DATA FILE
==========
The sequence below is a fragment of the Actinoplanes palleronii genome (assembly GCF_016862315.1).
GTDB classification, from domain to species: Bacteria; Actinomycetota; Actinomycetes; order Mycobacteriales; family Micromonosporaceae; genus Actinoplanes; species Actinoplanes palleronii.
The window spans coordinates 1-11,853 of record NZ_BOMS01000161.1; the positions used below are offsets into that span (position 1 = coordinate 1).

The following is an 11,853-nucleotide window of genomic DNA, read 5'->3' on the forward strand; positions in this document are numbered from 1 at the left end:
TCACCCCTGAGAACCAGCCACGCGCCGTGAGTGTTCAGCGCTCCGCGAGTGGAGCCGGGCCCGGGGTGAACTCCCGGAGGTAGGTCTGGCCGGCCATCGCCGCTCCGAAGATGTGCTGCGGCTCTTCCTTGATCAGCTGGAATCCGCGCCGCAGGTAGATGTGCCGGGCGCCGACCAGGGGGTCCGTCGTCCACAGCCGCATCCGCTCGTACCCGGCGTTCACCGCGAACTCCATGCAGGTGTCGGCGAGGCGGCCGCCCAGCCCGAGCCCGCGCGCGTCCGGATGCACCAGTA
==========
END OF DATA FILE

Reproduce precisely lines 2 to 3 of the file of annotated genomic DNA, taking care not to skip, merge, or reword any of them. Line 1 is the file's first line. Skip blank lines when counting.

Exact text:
GTDB classification, from domain to species: Bacteria; Actinomycetota; Actinomycetes; order Mycobacteriales; family Micromonosporaceae; genus Actinoplanes; species Actinoplanes palleronii.
The window spans coordinates 1-11,853 of record NZ_BOMS01000161.1; the positions used below are offsets into that span (position 1 = coordinate 1).